For the past few months, Rhais Bhuiyan has been speaking out in opposition to the death penalty for the man who shot him, blinding his right eye and leaving bullet fragments in his face. Texas death row inmate Mark Stroman faces a July 20 execution date for the racially-motivated killing of Vasudev Patel, an Indian of the Hindu faith who owned a gas station and convenience store in Mesquite. The murder occurred during a crime rampage by Stroman in the wake of the September 11, 2001 attacks in New York City – a rampage that left two people dead and Bhuiyan severely wounded.
Now Bhuiyan is suing Texas Governor Rick Perry; Brad Livingston, executive director of the Texas Department of Criminal Justice (TDCJ); Angi McCown, director of TDJC victim services division; and Rissie Owens, chairwoman of the Texas Board of Pardons and Paroles. The civil suit alleges that his rights as a victim have been violated. According to the Dallas Morning News (“Dallas shooting victim sues to stop attacker’s execution,” July 14, 2011):
His three attorneys argue that Bhuiyan’s equal protection rights under the U.S. Constitution were violated when he wasn’t allowed to speak before the sentencing jury in the case tried in Dallas in 2002. There is also a victim-offender mediation process in Texas that should have been used in the case and wasn’t, said his Miami-based attorney, Khurrum Wahid.
Bhuiyan has sought unsucessfully to meet with Mark Stroman. He asserts that the state has not recognized his right as a victim to mediation with the offender. As reported by KUT:
Bhuiyan said the other families are supporting his request and explained that Stroman wrote letters to the families. But Bhuiyan said there hasn’t been much communication or a path to healing, because officials of the Texas Department of Criminal Justice told them they could not contact each other. …
Lawyers anticipate a hearing on Monday. The Governor’s Office says it has not received the lawsuit and would need a favorable recommendation from the Texas Board of Pardons and Paroles to grant clemency.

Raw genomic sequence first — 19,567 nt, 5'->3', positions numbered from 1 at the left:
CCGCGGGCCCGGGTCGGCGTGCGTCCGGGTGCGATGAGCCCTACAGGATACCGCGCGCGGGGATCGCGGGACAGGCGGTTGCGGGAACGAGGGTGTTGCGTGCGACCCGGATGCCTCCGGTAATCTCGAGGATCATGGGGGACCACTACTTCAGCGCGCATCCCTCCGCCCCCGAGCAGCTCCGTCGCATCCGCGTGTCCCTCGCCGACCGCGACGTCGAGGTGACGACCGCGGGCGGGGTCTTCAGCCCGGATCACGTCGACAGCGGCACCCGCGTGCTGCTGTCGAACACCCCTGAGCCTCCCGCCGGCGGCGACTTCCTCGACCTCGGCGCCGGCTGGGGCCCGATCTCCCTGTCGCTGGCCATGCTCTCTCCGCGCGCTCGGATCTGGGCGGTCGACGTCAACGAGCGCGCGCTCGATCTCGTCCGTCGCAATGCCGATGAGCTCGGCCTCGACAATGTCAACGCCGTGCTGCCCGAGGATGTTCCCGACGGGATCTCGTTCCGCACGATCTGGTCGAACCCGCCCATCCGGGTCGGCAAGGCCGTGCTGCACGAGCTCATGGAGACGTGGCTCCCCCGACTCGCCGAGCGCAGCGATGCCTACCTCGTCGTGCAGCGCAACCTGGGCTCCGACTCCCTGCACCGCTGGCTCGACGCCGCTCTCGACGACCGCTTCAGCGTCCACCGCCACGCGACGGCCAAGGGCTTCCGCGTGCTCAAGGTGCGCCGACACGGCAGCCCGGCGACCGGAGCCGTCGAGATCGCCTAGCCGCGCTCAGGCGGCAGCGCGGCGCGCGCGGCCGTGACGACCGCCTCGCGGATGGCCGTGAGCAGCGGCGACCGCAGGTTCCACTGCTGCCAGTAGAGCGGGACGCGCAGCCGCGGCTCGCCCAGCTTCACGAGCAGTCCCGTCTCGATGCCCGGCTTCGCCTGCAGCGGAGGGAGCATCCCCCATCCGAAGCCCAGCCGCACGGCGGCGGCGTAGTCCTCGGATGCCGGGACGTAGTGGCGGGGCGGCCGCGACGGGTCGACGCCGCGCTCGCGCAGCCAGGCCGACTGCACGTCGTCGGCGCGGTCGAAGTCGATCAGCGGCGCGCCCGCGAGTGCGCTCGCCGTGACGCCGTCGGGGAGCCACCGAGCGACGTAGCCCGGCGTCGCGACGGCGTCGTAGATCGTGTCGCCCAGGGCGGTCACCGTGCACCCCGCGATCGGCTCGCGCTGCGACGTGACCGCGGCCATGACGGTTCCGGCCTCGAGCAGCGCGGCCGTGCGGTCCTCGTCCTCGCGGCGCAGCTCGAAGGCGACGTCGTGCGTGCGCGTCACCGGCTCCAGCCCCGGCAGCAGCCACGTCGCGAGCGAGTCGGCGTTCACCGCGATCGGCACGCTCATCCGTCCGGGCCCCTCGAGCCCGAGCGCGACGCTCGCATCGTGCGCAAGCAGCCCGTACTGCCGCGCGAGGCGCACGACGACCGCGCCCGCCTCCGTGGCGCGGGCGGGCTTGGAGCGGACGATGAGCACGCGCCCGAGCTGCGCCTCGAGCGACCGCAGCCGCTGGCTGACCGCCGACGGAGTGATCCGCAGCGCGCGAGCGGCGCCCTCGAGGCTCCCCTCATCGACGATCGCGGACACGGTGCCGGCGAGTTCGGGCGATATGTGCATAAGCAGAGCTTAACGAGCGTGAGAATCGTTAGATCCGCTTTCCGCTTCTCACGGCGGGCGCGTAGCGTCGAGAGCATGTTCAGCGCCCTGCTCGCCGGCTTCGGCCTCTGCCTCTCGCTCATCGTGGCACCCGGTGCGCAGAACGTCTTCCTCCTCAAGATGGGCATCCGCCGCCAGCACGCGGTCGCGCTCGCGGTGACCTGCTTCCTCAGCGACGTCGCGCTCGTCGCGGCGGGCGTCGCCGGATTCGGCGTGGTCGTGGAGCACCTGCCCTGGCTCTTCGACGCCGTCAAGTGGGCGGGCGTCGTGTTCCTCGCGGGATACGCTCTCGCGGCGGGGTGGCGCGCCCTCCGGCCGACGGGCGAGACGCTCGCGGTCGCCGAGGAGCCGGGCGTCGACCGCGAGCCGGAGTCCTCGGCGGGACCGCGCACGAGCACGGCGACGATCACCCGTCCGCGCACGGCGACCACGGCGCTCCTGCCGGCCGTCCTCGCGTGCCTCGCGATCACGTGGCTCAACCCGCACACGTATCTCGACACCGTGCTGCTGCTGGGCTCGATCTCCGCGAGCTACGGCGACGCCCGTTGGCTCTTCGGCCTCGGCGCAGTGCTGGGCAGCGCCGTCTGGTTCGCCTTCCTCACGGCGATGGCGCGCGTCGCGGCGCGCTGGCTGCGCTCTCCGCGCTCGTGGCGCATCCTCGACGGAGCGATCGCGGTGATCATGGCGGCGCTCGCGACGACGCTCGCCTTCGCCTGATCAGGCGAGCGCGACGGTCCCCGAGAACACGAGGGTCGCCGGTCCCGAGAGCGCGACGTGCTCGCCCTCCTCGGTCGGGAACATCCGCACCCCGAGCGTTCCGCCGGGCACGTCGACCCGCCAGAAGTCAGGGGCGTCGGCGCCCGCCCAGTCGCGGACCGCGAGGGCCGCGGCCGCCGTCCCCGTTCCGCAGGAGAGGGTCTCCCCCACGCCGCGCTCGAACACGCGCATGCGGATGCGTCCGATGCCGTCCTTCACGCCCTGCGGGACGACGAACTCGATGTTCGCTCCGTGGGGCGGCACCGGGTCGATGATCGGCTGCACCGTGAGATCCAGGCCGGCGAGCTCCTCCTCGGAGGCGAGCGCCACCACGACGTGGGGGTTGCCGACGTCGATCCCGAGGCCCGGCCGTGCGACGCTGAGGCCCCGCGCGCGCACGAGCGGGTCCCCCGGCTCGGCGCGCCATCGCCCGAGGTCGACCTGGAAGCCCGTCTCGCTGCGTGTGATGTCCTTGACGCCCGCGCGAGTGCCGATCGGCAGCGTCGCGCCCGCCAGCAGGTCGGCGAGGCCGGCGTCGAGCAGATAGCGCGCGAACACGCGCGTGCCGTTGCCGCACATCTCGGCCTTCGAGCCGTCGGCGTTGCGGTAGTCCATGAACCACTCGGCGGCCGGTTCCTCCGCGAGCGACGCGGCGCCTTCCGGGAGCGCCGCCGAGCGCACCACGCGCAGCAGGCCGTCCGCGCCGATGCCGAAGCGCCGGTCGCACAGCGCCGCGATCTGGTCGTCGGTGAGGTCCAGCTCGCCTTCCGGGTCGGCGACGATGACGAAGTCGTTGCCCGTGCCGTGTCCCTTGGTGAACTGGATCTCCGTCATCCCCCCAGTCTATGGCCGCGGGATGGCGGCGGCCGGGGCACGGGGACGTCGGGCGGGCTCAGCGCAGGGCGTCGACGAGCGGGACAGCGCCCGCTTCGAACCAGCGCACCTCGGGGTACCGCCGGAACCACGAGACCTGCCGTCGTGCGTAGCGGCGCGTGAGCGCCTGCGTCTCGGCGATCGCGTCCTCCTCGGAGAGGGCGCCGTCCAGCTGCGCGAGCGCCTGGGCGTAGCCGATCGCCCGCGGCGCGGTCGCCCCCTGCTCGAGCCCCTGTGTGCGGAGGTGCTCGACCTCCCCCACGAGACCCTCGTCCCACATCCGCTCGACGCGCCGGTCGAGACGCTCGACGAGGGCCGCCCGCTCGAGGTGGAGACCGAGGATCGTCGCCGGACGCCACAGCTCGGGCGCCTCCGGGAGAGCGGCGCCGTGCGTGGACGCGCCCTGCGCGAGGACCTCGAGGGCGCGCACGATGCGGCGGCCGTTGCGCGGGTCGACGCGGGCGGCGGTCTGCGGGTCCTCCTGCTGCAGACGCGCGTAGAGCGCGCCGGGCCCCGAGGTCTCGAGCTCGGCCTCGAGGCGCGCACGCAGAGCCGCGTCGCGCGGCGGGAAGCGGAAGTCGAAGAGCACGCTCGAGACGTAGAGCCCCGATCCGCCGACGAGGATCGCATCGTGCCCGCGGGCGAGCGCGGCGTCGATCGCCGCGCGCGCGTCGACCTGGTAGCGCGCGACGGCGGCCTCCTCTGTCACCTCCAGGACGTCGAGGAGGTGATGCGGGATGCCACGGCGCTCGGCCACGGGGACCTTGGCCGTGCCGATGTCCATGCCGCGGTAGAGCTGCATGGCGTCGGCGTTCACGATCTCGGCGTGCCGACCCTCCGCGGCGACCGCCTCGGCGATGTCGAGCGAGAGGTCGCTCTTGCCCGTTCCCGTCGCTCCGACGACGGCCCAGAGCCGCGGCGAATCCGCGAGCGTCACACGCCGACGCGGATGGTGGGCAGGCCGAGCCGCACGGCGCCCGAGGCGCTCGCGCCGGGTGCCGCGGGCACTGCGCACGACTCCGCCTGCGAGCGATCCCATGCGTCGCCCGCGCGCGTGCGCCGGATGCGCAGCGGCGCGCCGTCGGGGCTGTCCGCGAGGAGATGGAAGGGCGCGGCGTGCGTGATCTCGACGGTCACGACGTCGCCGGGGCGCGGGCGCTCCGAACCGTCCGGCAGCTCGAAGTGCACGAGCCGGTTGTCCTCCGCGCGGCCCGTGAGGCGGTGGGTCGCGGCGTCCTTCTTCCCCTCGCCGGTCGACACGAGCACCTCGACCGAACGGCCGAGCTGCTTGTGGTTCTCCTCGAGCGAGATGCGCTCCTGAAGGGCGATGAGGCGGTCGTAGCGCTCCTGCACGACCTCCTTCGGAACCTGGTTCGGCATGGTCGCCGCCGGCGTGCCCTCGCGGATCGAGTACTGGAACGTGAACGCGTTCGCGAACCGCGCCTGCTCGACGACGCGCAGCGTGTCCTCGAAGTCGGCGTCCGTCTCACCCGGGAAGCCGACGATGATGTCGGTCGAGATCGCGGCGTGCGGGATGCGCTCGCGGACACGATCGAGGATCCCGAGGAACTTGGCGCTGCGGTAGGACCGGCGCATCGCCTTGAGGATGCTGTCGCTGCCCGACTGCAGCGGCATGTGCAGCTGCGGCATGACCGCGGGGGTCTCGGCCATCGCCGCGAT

Here are excerpts from an op-ed by Rais Bhuiyan that appears today in the Austin American-Statesman (“Forgiveness teaches us the value of life,” July 15, 2011):
Mark wrote me a letter from prison. It was full of anguish and regret for his actions and the pain he caused me.
I did not expect to be moved, but I found myself crying. And I thought, perhaps for the 100th time, that the execution of this man would be a terrible and pointless exercise. I want more than anything for him to stay alive, not because I am convinced he is a good person, but because I want him to learn more about the world, more about why his actions were wrong — and to help to teach others these important lessons.
I love the great state of Texas, but it makes me mad that some of the state’s elected and appointed officials want to kill Mark. He shot and tried to kill me, yet I have never wanted him to die. The family members of Mark’s other victims support my personal battle to stop his execution. …
As a victim of a “hate crime,” I had hoped to see a little of that compassion and respect. The Texas Victims’ Bill of Rights says I am entitled to dignity. I have been bitterly disappointed by the legal process, which only causes me more suffering. Nobody told me what was happening at the trial; the prosecutors told the jury, “This man needs to die.” …
I have no recollection whatsoever of ever being asked if I wanted the death penalty; I have never been allowed mediation with Mark, which would help me to understand my ordeal, and recover from it. Instead, the state officials want to kill my attacker. It may buy them votes, but it will only cause me more pain.